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Isle of Arran Distillery – The One and Only

The Isle of Arran Distillery sits in the foothills of the village of Lochranza on the north-west tip of the Isle of Arran. The owner of the distillery chose this location because of its vicinity to Loch na Davie. Loch na Davie holds the purest water in all of Scotland because granite and peat cleansed and softened the water in its slow meandering down from the mountaintops.

Short History of the Isle of Arran

The Isle of Arran used to house about fifty distilleries on the island. However, most of them were illegal, and smuggling activities went on for a period. Similar to Campbeltown, the proximity to water made producing and selling moonshine easy. However, as time passed, these illegal distilleries either obtained licenses to operate officially or close down. The last legal distillery on the Isle of Arran, called Lagg, was closed in 1837.

History of Arran Distillery

Harold Currie, a former director of Chivas, founded Arran Distillers in 1994 with the intention of building a distillery on Arran. Construction started in 1994 but halted after a pair of endangered golden eagles built their nests on a cliff near the distillery. As a result of the interruption, the distillery opened only in 1995. Arran distillery also took on the silhouette of two golden eagles as part of their logo.

The first spirit ran from the stills at the Arran distillery on 29th June 1995 at precisely 14.29 hours. It is the moment of glory for the Isle of Arran as it is the first legal distillation after more than 150 years of non-activity. The distillery was forced to store some casks in the warehouse of Springbank distillery due to their small capacity. However, in a recent revolutionary upgrade, the Arran distillery is now capable of storing and maintaining its production efficiency.

An interesting note about the founder, Harold Currie, is the fact that he was 70 years old when he decided to build Arran. He lived to a ripe, old age of 91 years old and left the distillery in capable hands when he passed on.

Production Methods at Arran Distillery

Arran distillery continues to use the traditional methods of producing whisky. The only drawback for the distillery is its lack of space for a traditional malting floor. Nonetheless, they buy their barley from the best source in Scotland to ensure high quality.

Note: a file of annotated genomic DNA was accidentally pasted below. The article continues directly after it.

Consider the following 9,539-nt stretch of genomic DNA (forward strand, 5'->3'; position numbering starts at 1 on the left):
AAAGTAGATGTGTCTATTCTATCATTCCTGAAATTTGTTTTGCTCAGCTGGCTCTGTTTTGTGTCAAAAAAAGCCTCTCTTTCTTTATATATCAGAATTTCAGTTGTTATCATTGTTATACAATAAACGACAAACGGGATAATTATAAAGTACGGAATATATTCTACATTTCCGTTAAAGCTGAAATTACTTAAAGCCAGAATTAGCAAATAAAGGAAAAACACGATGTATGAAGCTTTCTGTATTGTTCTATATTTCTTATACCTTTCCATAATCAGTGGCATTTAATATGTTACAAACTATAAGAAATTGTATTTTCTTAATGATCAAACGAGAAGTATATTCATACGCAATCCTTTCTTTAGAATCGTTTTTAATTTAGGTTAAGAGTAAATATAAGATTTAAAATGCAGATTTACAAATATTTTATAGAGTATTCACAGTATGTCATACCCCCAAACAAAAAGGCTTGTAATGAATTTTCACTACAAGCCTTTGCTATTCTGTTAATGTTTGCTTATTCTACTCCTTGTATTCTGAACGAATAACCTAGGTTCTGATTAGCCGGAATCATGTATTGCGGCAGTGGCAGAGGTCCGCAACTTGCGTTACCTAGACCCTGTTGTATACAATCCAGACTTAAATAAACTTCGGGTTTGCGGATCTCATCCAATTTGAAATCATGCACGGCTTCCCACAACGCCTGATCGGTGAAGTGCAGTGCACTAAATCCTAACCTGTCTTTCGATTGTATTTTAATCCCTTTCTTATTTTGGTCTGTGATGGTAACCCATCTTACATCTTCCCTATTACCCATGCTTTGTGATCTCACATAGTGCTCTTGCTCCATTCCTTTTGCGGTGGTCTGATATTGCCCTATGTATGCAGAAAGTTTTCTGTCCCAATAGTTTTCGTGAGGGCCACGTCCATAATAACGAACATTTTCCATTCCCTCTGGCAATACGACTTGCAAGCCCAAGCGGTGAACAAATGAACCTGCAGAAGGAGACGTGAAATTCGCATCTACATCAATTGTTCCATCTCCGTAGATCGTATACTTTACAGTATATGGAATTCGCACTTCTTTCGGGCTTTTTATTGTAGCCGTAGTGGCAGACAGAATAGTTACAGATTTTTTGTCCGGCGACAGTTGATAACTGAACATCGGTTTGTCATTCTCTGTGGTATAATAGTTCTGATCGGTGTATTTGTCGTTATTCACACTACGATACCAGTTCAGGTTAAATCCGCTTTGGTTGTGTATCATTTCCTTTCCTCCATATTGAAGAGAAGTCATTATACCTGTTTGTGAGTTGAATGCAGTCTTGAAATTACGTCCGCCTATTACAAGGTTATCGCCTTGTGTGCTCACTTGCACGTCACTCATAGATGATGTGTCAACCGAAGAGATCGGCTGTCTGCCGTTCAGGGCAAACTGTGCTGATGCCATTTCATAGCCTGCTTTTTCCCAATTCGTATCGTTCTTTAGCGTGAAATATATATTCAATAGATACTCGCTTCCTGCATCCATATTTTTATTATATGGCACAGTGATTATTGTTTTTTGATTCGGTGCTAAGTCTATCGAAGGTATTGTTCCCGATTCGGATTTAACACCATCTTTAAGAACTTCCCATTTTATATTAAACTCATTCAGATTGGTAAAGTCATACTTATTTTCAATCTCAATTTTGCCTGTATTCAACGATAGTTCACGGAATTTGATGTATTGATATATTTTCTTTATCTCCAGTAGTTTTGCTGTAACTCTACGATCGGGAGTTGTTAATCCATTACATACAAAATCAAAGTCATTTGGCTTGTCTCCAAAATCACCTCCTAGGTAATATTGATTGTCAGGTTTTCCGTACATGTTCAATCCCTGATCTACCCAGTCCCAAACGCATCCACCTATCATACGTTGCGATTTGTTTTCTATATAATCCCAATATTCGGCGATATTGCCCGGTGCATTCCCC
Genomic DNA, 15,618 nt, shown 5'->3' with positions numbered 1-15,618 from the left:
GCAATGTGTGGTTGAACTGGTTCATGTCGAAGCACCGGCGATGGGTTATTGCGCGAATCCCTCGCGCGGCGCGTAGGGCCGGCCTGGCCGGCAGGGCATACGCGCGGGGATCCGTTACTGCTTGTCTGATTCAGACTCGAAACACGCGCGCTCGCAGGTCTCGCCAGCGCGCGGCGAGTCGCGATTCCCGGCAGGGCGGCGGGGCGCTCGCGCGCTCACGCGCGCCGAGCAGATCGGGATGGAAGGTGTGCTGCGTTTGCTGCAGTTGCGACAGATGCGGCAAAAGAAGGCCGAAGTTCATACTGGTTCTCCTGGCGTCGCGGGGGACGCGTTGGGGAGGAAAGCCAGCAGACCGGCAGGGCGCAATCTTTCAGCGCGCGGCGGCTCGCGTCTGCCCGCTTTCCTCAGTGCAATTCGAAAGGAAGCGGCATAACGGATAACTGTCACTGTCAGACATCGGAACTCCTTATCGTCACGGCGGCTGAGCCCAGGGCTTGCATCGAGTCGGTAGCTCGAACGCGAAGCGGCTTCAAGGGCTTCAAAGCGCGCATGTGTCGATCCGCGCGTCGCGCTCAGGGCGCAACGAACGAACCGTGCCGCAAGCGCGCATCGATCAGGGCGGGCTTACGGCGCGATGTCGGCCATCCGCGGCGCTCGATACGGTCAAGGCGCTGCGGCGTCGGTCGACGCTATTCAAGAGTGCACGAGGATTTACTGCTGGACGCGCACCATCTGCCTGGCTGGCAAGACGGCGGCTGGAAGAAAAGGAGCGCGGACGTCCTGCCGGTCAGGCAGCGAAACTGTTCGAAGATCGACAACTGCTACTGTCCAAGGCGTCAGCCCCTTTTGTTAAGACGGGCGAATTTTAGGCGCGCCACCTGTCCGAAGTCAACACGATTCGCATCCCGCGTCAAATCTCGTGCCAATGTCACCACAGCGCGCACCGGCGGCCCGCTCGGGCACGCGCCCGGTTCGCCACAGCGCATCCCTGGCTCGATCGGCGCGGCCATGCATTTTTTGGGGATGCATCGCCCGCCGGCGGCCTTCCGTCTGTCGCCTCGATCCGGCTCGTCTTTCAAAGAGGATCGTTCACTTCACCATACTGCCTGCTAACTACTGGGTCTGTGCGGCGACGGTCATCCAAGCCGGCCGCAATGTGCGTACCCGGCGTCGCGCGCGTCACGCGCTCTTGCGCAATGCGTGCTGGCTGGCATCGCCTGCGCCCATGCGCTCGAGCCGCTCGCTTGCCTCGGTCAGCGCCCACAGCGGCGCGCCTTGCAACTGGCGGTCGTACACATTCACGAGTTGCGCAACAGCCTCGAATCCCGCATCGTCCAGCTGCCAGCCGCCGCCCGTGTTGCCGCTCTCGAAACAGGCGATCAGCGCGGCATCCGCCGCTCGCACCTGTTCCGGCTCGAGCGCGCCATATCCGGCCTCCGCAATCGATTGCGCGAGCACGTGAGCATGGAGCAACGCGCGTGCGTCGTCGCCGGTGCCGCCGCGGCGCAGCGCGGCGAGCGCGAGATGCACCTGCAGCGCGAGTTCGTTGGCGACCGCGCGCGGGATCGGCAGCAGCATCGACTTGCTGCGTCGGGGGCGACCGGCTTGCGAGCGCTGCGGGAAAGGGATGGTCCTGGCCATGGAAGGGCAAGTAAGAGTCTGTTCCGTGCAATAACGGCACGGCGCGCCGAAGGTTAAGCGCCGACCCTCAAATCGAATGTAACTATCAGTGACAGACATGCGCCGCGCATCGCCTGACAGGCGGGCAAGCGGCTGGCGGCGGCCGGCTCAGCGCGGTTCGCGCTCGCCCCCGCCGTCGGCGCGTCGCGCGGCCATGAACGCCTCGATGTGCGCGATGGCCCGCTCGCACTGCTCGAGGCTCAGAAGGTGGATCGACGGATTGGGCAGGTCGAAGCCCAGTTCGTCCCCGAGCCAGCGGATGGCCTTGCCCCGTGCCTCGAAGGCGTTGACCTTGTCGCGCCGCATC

Arran distillery used barley and water from Loch na Davie to make their whisky. First, the barley and water are mixed in a mash tun to make wort, which then goes into wooden washbacks. The workers then add yeast to the wort for fermentation. To ensure a fruity new make, fermentation at Arran runs between 52 hours to 72 hours. The result is a liquid called “wash”, which is what we know as beer.

The workers double distilled the wash in copper pot stills and the final new make is a liquid that is about 68% alcohol strength. The distillation team placed this colourless liquid into oak casks that previously held sherry or bourbon. The wood gives the colour and character of the whisky, so the choice of the cask is one of the crucial influence for the final product.

Most of the Arran whiskies are bottled at either 46% abv or cask strength, so the flavours and aromas are retained for enjoyment. There are some of them which are bottled at 40% and 43% abv.

The Range of Arran Whiskies

Some bottles from the range of Arran’s exceptional whiskies

Arran has an impressive range of whiskies despite its young age as a distillery. All of the single malt whiskies at Arran are non-peated except for one. While most of their single malts are non-age statements, they do have age statement whiskies in their core range. We highlight some of them below:

Arran Lochranza Reserve

This is a non-age statement whisky bottled at 43% abv. It was released to celebrate the location of the distillery and named after the village. It is made up of 7 to 8-year-old whiskies mostly matured in bourbon oak casks.

Arran 10-year-old single malt

The Arran 10-year-old single malt is their flagship single malt. It is the backbone of Arran distillery, and one of the most enjoyed Arran whiskies in the world.

Arran 14-year-old single malt

The Arran 14-year-old single malt is one which is exceedingly popular among whisky drinkers. Slightly more complex than the 10-year-old, it is the go-to Arran whisky if you are looking for more complexity and richer flavours.

Arran 18-year-old single malt

The Arran 18-year-old single malt is the premium league of the Arran range of whiskies. The complexity is heightened at 18 years old, and the whisky displays rich and matured notes of Arran’s signature – orchard fruits and vanilla.

Arran Machrie Moor and Machrie Moor Cask Strength